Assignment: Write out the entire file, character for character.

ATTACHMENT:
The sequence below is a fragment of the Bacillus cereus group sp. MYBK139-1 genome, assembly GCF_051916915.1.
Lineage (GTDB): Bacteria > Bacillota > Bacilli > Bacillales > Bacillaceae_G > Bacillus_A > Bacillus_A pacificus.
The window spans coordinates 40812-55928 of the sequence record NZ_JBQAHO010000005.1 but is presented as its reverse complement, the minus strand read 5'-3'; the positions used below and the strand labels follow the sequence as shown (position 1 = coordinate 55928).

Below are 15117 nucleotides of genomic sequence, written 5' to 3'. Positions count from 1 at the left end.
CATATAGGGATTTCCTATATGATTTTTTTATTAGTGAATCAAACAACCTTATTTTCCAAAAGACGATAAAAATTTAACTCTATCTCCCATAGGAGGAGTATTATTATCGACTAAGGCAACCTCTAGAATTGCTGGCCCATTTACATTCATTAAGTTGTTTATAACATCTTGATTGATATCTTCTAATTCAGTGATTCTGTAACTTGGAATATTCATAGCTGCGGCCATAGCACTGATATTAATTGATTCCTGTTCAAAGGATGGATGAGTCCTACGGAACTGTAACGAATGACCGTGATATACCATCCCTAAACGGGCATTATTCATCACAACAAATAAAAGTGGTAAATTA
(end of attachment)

The sequence below is a fragment of the Bacillus cereus group sp. MYBK139-1 genome, assembly GCF_051916915.1.
Lineage (GTDB): Bacteria > Bacillota > Bacilli > Bacillales > Bacillaceae_G > Bacillus_A > Bacillus_A pacificus.
The window spans coordinates 40812-55928 of the sequence record NZ_JBQAHO010000005.1 but is presented as its reverse complement, the minus strand read 5'-3'; the positions used below and the strand labels follow the sequence as shown (position 1 = coordinate 55928).

Below are 15117 nucleotides of genomic sequence, written 5' to 3'. Positions count from 1 at the left end.
CATATAGGGATTTCCTATATGATTTTTTTATTAGTGAATCAAACAACCTTATTTTCCAAAAGACGATAAAAATTTAACTCTATCTCCCATAGGAGGAGTATTATTATCGACTAAGGCAACCTCTAGAATTGCTGGCCCATTTACATTCATTAAGTTGTTTATAACATCTTGATTGATATCTTCTAATTCAGTGATTCTGTAACTTGGAATATTCATAGCTGCGGCCATAGCACTGATATTAATTGATTCCTGTTCAAAGGATGGATGAGTCCTACGGAACTGTAACGAATGACCGTGATATACCATCCCTAAACGGGCATTATTCATCACAACAAATAAAAGTGGTAAATTA